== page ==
Vance: Oh, that's definitely for sure. And, uh, I mean, that's, you know, we, it's what we do, you know, every day, all day, 365 days a year, we have people working on, you know, making sure you have a great time, but also making sure the ships are as safe as they can be. And, uh, you know, we're very proud of our reputation for everything that we've done here at carnival.
Erik: Occasionally, and I'm sure you're not going to say a about this, which is just fine by me, but I certainly read the same headlines every now and again, although they've kind of quieted down about the relationship between the cruise industry and the state of Florida and the cruise industry and the state we'll figure out a way to, to co-exist in the future, of course that's going to happen, but at the same time, I'm not even sure people are aware that you can take a, a cruise from other ports of call, uh, around the world, in addition to the state of Florida. I mean, again, once you people start to look into cruising, they realize, wow, this is a vacation that is really designed with me in mind.
Vance: Well, with Carnival, we sail from 14 different us home ports. Yeah. So we like to say, you know, half the population is within a day's drive of one of our ports. So, you know, if you live in the coastal areas or even a little bit farther inland, you can sell from Baltimore and Charleston and mobile and new Orleans and Galveston and Tampa, um, all the way to the west coast. So, you know, along beats in Seattle. And, uh, so we're really trying to find a way to make the cruise even more affordable. Since you don't have to worry about an airline ticket. You know, you've got a family of four that's four airline tickets, you got to get to the airport, so you, he just pack the car up and drive to your group.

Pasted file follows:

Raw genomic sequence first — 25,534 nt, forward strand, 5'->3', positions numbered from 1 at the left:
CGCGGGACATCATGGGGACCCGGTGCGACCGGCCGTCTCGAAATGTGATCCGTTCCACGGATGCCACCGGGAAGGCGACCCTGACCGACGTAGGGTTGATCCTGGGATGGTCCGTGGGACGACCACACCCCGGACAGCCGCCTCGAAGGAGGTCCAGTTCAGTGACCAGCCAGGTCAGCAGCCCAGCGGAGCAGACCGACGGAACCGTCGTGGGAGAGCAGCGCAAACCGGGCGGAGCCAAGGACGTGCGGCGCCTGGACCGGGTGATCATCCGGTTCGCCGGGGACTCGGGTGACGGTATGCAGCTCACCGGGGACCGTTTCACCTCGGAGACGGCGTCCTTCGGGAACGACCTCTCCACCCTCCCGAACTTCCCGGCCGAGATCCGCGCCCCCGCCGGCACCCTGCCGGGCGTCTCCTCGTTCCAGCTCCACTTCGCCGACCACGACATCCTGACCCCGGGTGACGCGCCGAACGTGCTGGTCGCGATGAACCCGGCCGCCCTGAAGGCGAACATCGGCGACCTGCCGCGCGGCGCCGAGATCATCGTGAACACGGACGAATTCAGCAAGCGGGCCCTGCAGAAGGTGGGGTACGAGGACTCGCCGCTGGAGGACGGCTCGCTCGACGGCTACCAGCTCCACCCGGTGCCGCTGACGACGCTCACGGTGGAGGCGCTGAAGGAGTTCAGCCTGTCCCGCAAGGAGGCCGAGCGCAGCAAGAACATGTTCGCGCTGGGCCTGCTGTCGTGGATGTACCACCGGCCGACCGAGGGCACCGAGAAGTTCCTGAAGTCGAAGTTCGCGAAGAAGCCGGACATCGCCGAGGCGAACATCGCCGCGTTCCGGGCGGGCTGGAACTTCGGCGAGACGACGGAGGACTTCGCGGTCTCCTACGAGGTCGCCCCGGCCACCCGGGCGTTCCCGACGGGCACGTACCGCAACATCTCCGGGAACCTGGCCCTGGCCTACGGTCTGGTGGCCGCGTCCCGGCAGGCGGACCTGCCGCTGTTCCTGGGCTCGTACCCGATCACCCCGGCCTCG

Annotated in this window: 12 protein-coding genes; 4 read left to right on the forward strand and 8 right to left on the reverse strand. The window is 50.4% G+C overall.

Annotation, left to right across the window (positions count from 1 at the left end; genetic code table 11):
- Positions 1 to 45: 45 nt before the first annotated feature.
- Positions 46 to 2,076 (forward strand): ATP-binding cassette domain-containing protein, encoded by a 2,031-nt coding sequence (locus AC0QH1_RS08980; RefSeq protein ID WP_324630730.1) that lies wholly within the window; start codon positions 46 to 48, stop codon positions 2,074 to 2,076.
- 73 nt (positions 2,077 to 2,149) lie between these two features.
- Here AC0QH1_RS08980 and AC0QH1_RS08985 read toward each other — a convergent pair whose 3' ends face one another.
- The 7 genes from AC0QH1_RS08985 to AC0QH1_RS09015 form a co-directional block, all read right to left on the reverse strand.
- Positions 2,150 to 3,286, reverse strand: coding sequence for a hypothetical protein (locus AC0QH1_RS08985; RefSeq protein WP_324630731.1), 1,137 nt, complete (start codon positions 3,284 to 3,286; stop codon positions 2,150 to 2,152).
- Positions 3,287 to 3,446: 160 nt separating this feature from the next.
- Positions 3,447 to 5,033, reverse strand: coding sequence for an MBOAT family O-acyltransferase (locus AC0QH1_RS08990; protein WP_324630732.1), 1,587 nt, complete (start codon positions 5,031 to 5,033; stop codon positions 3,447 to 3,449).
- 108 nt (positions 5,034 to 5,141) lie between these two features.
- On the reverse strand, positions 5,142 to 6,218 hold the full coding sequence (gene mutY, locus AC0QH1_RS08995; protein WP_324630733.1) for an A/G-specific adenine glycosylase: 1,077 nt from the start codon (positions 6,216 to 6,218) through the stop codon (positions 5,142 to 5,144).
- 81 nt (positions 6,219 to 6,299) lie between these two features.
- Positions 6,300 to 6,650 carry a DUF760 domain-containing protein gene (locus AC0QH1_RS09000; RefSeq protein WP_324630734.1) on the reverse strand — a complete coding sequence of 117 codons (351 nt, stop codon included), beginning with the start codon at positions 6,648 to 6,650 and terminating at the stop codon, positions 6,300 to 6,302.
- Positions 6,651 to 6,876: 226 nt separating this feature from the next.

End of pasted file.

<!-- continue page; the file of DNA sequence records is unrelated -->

Erik: And I'm sure...look, we are friends. And I certainly am friendly to the cruise industry because I believe in it, even through this pandemic, I mean, I w just waiting patiently, that's all we're doing. It's just waiting. And, and, and my only concern was that a massive company like carnival was going to go out of business. Um, if this went on much longer, and of course we didn't go through that, which is terrific, but the reality of it is on board. Vance is cruising going to be different on board.
Vance: Certainly it's going to be different. There's going to be different protocols. There's going to be, you know, increased, uh, sanitation and, uh, you know, additional, you know, disinfection procedures, of course. But at the same time, you know, it's, it's a cruise and we want it to be fun. We want people to have a good time. So we're trying to strike that balance and make sure that we still, you know, provide people with the vacation that they have been really, really waiting for. So we want to make sure that we do everything possible to, you know, ensure a safe environment.